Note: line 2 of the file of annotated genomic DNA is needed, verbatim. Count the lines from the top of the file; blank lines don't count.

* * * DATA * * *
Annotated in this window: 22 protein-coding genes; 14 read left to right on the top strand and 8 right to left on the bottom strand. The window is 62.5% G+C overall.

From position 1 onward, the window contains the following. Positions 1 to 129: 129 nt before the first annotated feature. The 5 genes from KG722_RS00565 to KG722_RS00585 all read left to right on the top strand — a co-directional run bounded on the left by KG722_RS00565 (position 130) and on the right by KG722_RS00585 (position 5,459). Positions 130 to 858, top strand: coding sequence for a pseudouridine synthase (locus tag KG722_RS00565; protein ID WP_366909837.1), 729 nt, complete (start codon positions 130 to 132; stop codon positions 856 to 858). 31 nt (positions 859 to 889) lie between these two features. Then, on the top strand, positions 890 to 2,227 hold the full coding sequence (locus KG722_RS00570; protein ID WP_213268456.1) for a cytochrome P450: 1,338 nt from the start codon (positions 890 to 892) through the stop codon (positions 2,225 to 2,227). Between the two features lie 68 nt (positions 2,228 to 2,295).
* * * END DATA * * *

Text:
From position 1 onward, the window contains the following. Positions 1 to 129: 129 nt before the first annotated feature. The 5 genes from KG722_RS00565 to KG722_RS00585 all read left to right on the top strand — a co-directional run bounded on the left by KG722_RS00565 (position 130) and on the right by KG722_RS00585 (position 5,459). Positions 130 to 858, top strand: coding sequence for a pseudouridine synthase (locus tag KG722_RS00565; protein ID WP_366909837.1), 729 nt, complete (start codon positions 130 to 132; stop codon positions 856 to 858). 31 nt (positions 859 to 889) lie between these two features. Then, on the top strand, positions 890 to 2,227 hold the full coding sequence (locus KG722_RS00570; protein ID WP_213268456.1) for a cytochrome P450: 1,338 nt from the start codon (positions 890 to 892) through the stop codon (positions 2,225 to 2,227). Between the two features lie 68 nt (positions 2,228 to 2,295).